Screen Capture from the Tool

Effects of Climate Change on the Future of Local Communities in Indianapolis

Residents and decision makers can use this online tool to visualize potential health and environmental effects of climate change in Indianapolis' Near West neighborhood.

This tool leverages publicly available climate and health data in an interactive web portal that displays and communicates potential health and environmental effects of climate change—including flooding, extreme heat, and air pollution—in Near West, a low-income, disadvantaged Indianapolis neighborhood. The tool can potentially be replicated for use in other geographic areas.

The tool includes visualizations for the neighborhood and the greater Indianapolis area to identify:

  1. Locations at increased risk of flooding and associated vulnerabilities with respect to housing structures (mold), other critical infrastructure (including hospitals, emergency responders, schools, etc.), and contaminated sites and repositories for hazardous waste;
  2. Areas with an increased level of ozone formation from mobile and non-mobile sources of VOCs as they relate to increases in overall ambient temperature and localized urban heat island effects;
  3. Hotspots where residents are more vulnerable to acute cardiovascular events (e.g., 911 emergency calls for stroke and cardiac arrest) and hospitalization (heart attack) as a result of urban heat island effects.

These visualizations may aid decision makers in identifying targeted areas and at-risk populations for disaster prevention, preparation, and response as a result of climate change and inform cost-effective ways to mitigate potential impacts of climate change, and can be made available to residents in disadvantaged communities to raise understanding of the impacts of climate change on environmental exposure and empower them for environmental justice issues.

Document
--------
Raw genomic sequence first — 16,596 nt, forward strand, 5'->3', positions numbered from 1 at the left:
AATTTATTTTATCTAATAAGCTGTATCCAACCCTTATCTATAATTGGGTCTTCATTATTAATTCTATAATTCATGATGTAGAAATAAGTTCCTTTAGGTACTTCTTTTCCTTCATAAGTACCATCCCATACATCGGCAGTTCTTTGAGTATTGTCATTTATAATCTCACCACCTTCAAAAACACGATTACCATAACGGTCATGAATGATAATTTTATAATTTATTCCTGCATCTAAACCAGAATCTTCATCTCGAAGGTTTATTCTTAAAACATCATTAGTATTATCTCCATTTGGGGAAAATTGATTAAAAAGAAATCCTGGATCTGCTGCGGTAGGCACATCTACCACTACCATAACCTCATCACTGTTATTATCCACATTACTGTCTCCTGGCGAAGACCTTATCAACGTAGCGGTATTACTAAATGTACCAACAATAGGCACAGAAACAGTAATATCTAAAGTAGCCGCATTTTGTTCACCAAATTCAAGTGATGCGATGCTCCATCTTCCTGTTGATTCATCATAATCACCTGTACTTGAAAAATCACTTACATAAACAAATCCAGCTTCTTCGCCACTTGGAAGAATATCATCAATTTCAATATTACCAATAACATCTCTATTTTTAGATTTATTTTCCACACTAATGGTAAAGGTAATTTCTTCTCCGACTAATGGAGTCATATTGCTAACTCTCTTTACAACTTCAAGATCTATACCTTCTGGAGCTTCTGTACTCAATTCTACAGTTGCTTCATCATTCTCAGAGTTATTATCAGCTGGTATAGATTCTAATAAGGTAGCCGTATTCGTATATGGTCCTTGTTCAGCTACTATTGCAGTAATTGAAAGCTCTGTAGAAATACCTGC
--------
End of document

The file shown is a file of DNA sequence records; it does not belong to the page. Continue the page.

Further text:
The tool consolidates climate and health data that are publicly available and can potentially be replicated for other geographical units, such as neighborhoods, census units, counties, states, or regions.

The tool received first prize in the category of “Local and Regional Community” in the 2015 National Institute of Environmental Health Sciences Climate Change and Environmental Exposures Data Visualization Challenge. It was created by Dr. Yi Wang's research team at the Department of Environmental Health, Indiana University Richard M. Fairbanks School of Public Health at Indiana University–Purdue University Indianapolis.

Last modified
29 January 2018 - 8:45am